“Integrity is telling myself the truth. And honesty is telling the truth to other people.” Spencer Johnson
Understanding Your Wages
Your employer asks you to come into work early to help with a job. You come in, but there’s a lot of waiting around as you wait for the car to be lifted and the problem to be discovered. In the end, you performed about a half-hour of hands-on work, but your employer only paid you minimum wage for the early shift. How can you tell if you are owed more--and what can you do if your employer has paid you too little?
California’s state laws protect wages and pay rates for workers in the transportation industry, including mechanics. Under these statutes, mechanics must be compensated properly for their work under the following considerations:
- Minimum wage. California laws require all employees to earn at least nine dollars per hour (a rate that increases to ten dollars per hour on January 1, 2016). The only exception to this rule are “learners,” or employees with no previous experience who are learning the trade. These workers must be paid at least 85 percent of the minimum wage (rounded to the nearest nickel) for their first 160 hours of work, and at least full minimum wage afterward.
- Time spent at work. If an employer requires a mechanic to report for work, but the mechanic does not have a full day of scheduled tasks or performs less than a usual day’s work, the employee may be paid at half his regular pay rate as long as the amount is not less than two hours or more than four hours at the employee’s regular pay rate.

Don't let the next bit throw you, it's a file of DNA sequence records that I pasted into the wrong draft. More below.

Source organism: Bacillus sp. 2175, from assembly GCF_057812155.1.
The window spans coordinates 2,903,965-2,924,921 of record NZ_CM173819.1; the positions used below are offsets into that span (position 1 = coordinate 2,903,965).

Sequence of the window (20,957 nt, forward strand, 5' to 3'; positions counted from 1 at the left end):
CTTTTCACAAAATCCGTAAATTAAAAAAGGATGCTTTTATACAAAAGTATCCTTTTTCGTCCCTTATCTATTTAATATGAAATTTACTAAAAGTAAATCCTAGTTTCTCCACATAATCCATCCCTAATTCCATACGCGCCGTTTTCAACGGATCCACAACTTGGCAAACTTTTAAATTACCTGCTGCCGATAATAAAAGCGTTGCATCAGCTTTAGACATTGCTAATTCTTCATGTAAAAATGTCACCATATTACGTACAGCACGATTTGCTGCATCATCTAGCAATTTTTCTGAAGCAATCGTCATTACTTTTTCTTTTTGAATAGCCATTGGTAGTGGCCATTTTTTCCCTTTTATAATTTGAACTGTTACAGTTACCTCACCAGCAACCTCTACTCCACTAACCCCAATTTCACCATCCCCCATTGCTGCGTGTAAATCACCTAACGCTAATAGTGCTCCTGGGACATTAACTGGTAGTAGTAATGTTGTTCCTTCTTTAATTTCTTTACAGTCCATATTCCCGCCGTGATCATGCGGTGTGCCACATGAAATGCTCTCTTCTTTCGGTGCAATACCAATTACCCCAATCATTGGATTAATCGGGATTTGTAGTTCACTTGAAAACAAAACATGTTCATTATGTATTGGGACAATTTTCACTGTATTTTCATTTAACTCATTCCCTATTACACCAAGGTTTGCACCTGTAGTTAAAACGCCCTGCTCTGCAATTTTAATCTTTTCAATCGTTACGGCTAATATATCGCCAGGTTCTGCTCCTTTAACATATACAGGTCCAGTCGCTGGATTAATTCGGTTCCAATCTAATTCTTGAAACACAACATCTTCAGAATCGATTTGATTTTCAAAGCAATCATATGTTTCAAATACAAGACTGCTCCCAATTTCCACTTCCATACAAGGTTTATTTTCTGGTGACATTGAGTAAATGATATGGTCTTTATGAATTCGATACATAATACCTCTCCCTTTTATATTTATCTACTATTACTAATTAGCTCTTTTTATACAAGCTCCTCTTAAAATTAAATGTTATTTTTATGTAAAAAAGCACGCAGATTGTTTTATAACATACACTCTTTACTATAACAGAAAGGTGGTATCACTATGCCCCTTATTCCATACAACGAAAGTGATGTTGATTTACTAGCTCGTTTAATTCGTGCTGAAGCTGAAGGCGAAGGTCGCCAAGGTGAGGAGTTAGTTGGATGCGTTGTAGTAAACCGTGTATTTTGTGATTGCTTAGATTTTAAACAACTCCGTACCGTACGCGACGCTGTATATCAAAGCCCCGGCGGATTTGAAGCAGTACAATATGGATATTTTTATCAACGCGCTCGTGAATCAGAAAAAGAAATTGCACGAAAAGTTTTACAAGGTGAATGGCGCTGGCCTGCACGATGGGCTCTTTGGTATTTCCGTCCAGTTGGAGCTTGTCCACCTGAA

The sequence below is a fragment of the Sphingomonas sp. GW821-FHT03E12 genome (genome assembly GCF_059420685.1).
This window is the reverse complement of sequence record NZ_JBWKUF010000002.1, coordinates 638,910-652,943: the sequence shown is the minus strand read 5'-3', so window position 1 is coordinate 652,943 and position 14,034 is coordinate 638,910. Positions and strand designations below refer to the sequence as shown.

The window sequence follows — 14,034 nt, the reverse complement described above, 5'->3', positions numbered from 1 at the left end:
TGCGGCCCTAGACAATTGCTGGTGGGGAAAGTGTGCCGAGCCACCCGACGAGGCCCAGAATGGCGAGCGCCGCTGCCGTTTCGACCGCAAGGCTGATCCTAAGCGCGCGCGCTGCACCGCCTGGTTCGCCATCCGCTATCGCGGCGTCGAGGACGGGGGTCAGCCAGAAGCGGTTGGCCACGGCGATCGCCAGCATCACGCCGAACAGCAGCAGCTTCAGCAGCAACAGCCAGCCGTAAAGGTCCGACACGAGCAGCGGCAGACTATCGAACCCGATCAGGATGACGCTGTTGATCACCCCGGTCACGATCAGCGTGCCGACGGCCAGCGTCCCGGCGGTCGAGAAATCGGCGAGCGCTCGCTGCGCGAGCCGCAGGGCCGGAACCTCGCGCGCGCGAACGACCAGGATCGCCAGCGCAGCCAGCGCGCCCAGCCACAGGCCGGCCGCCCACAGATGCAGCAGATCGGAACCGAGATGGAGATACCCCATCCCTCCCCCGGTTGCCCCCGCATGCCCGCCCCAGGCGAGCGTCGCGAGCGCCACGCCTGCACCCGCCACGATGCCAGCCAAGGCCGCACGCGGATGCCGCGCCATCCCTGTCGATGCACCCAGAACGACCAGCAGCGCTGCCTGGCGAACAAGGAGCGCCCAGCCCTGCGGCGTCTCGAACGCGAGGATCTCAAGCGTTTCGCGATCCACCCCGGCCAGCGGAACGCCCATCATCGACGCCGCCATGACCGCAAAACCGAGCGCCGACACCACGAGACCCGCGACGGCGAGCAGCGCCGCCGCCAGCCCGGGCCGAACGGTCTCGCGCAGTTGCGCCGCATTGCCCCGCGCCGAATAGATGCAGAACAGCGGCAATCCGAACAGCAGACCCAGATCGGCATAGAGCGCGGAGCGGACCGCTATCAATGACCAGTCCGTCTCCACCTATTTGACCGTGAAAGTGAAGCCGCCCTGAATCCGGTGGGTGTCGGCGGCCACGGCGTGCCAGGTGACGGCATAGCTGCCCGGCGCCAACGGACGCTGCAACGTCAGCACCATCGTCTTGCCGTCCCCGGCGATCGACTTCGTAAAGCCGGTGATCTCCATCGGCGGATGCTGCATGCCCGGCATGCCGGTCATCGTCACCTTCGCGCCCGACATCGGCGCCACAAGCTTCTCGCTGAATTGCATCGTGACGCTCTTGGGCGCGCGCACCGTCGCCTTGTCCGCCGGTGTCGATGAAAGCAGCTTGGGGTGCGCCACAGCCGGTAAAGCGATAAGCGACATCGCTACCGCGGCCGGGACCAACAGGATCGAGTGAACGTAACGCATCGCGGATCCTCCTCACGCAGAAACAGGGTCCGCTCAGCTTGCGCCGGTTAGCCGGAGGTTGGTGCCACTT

- Extra shifts. Mechanics rarely work 9-to-5 hours, and may report to work twice in a single day. California labor laws allow any employee who works a split shift to collect one additional hour of pay (at minimum wage) in addition to a worker’s wage for the day. In addition, any employee who is required to report for work a second time in any one workday who is given less than two hours of work when he reports for the second time must be paid for two hours at his regular rate of pay. The only exceptions to these rules are if the employee reports to work but is unable to work due to loss of public utilities in the workplace (such as power, gas, or water) or there is a threat to the employee or workplace that prevents an employee from working.
- Employee tools or equipment. Any mechanic who uses his or her own tools or equipment on the job must be paid at a rate if at least twice the minimum wage. If an employer provides all necessary equipment, he or she is also responsible for the safety and upkeep of the tools and equipment. Any safety devices regulated by the Occupational Safety and Health Standards Board that are required for work (such as protective eyewear or safety devices on tools) are required to be furnished by the employer.
Learn More About Your Rights to Get What You Are Owed
Your employer may owe you even more back pay, depending on how long you have worked and what actions you perform on the job. Download a free copy of our guide to California wage and hour laws, The Ultimate Straight Talk Guide To Getting Your Hard Earned Wages Back.
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Disclaimer: Please understand these discussions and/or examples are not legal advice. All legal situations are different. This testimonial, endorsement and/or discussion does not constitute a guarantee, warranty, or prediction regarding the outcome of your legal matter, your particular case/ situation and/or this particular case/ situation. Thanks, Bill Turley